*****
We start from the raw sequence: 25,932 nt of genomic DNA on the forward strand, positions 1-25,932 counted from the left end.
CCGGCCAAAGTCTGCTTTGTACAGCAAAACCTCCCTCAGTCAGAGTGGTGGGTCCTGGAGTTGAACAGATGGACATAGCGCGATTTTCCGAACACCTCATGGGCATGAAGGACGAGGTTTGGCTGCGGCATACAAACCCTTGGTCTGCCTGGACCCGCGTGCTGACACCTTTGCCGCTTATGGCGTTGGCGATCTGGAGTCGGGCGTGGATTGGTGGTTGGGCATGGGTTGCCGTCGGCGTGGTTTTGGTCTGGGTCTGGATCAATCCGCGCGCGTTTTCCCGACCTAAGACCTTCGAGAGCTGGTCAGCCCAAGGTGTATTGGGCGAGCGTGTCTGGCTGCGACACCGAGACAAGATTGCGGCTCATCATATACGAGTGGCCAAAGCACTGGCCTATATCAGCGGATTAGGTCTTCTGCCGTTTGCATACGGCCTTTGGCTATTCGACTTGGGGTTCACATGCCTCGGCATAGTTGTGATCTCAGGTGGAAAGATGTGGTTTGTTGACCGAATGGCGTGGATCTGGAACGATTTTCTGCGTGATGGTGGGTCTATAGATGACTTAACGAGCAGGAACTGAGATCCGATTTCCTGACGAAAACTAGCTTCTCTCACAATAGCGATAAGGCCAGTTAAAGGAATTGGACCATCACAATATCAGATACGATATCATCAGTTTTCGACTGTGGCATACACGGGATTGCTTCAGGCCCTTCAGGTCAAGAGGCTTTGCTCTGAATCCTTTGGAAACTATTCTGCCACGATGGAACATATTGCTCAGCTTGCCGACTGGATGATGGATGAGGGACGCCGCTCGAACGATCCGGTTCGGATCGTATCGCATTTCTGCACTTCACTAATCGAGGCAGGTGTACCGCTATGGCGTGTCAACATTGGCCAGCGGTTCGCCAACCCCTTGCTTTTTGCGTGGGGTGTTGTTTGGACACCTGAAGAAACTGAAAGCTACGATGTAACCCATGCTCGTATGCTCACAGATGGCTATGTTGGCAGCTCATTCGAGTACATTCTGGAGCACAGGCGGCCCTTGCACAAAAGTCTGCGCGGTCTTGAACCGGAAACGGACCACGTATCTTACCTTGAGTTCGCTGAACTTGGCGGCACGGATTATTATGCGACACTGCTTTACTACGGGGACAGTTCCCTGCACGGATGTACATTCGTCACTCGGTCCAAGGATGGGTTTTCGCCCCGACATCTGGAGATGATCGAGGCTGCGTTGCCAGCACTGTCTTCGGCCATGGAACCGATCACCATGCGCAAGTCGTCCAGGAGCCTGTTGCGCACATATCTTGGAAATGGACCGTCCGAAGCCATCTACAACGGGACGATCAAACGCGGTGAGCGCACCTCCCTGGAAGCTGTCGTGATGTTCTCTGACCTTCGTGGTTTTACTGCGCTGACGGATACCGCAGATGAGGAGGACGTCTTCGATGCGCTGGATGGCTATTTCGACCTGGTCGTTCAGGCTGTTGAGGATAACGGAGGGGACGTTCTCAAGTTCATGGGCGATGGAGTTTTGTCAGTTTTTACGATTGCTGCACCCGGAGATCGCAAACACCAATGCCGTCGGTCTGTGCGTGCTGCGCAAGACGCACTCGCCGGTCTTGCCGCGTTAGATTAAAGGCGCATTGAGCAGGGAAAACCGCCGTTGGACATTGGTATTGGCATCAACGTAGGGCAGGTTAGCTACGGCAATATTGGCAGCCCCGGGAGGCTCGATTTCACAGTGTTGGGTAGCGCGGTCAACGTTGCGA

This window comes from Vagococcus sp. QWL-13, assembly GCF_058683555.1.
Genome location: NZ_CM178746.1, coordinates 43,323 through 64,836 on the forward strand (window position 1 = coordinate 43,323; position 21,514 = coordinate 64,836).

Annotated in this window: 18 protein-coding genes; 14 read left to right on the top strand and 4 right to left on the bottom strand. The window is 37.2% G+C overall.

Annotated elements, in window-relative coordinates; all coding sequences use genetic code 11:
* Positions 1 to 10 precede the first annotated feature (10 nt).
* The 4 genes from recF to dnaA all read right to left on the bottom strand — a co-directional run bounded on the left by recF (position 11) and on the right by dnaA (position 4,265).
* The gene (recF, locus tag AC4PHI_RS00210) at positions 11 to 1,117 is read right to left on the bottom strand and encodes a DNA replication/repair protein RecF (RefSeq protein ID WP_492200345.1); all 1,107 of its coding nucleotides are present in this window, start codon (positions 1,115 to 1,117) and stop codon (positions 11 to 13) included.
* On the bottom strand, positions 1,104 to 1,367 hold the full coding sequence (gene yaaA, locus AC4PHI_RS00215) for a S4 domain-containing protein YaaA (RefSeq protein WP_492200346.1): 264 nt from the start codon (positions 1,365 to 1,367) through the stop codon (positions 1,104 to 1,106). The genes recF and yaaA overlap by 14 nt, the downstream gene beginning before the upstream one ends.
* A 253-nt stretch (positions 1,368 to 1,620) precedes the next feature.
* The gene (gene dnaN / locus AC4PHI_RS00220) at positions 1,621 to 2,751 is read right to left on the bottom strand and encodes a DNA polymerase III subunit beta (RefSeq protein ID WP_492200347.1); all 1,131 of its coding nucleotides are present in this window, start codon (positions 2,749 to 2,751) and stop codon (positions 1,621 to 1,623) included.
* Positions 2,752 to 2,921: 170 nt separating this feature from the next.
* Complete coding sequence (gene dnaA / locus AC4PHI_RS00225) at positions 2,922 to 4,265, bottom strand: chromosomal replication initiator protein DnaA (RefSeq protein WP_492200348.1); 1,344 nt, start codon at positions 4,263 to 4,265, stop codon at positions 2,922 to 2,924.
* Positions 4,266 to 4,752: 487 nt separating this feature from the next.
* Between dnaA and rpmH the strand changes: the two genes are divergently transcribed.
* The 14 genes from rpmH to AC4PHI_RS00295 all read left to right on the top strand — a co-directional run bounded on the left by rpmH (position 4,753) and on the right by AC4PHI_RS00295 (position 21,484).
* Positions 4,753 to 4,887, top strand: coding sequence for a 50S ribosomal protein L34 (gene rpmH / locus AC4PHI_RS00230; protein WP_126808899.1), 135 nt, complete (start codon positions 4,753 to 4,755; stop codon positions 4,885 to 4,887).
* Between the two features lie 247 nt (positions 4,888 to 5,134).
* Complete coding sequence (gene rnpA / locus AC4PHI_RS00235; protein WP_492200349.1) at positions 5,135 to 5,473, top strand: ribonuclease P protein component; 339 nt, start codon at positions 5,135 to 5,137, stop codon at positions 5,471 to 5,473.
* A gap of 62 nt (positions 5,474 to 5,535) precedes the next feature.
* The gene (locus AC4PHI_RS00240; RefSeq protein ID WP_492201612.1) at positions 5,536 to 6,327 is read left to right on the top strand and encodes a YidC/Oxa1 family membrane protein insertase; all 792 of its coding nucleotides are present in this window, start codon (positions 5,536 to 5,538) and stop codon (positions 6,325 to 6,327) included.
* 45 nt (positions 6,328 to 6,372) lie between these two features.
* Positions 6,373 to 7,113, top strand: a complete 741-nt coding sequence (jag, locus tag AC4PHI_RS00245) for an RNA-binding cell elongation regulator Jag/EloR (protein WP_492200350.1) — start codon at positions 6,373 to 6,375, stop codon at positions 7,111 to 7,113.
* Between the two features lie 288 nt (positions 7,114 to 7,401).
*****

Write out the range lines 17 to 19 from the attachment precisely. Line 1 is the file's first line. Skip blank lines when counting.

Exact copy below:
* The 14 genes from rpmH to AC4PHI_RS00295 all read left to right on the top strand — a co-directional run bounded on the left by rpmH (position 4,753) and on the right by AC4PHI_RS00295 (position 21,484).
* Positions 4,753 to 4,887, top strand: coding sequence for a 50S ribosomal protein L34 (gene rpmH / locus AC4PHI_RS00230; protein WP_126808899.1), 135 nt, complete (start codon positions 4,753 to 4,755; stop codon positions 4,885 to 4,887).
* Between the two features lie 247 nt (positions 4,888 to 5,134).